Continental Shift is an entertaining and stimulating recounting of the authors’ experience of traveling thousands of kilometers and wading through academic books, historical documents, policy documents and news articles. It covers a broad range of topics – construction in Namibia, the building of a dam in Botswana, mining in Zimbabwe, Nollywood in Nigeria, food security in Ethiopia, realpolitik in South Sudan and conflict in Central African Republic. Continental Shift’s biggest achievement is its lively, and sometimes even humorous tone. It’s a heady mix of memoir, ethnography, analysis, travel writing and at times comes close to a type of political poetry. The accessibility and lucidity of this ambitious project is largely thanks to the distinctive style of writing – fans of Poplak’s political journalism in the Daily Maverick will be familiar with his destructive sense of irony. But this is also a gripping tale because of its reliance on first-hand experiences and field work, several conversations and interviews, and sharp observations on the ground.
The presentation and style is one of the big differences between Bloom and Poplak’s book, and that of Louw-Vaudran. Despite the fact that Louw-Vaudran is also an experienced journalist – she is a former Africa editor at Media24 – her script follows a more conventional style of reporting. Her material is partly drawn from her own interviews with political leaders, but she also relies quite heavily on second-hand sources. She is less likely to communicate her own point of view or observations than summarize those of her interviewees. As a result the book is an easy read, but one that lacks a distinctive voice. The transition from reporting to long form journalism is not as easy as it might seem.
Louw-Vaudran’s point of reference is the role that South Africa plays on the continent. She questions whether South Africa, as the largest economy on the continent and a country that set the political tone, especially under the leadership of Mandela and Mbeki, can also be seen as a neocolonial power on the African continent. Is South Africa a leader or a bully? Louw-Vaudran uses several significant news events across the past 20-odd years to investigate this question. The South African liberation struggle and the ANC’s years of exile in Lusaka provides the historical starting point, while the moral bankruptcy of the Zuma’s government ends the book on a pessimistic tone about the future of South Africa, and whether it can be trusted again as leader and example for other African nations. Between these historical extremes, Louw-Vaudran aims to highlight among other things Mbeki’s attempts to revitalize the Pan-African ideal, South Africa’s role in the African Union, as well as the country’s sometimes disastrous military interventions – for example the 13 South African soldiers that died in 2013 in Bangui in a conflict with Seleka rebels in the Central African Republic. Louw-Vaudran creates quite a negative image of lost opportunities by the South African government to collaborate more strongly with South African businesses across the continent, and remarks on the damage that xenophobic attacks in South Africa have done to the country’s image on the continent.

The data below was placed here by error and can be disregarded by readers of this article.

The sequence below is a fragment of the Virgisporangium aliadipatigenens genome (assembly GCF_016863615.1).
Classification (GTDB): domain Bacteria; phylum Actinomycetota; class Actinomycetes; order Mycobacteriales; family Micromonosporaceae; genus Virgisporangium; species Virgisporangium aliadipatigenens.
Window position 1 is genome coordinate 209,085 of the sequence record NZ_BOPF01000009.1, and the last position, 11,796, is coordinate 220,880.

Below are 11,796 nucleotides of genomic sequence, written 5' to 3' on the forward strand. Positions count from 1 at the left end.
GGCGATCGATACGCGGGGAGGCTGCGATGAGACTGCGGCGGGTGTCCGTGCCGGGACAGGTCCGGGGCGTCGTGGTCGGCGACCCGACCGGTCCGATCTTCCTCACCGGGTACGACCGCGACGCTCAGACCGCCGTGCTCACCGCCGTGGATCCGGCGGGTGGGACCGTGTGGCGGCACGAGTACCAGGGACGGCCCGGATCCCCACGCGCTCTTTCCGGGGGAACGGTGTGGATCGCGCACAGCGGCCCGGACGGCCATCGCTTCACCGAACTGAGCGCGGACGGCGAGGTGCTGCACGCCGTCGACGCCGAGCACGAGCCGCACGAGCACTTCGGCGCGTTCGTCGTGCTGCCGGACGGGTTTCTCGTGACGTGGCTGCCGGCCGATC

Journalism on and about the continent tends to veer between the extremes of neglect or stereotype on the one end, and touristic exoticism on the other. These two books manage, each in their own way, to steer a path between these extremes. The Africa they show us isn’t always “rising,” nor is it always pretty, but it is fascinating. And much more difficult to sum up than brief headlines can ever hope to do.
*A previous version of this review appeared in the Afrikaans Media24 publication Rapport.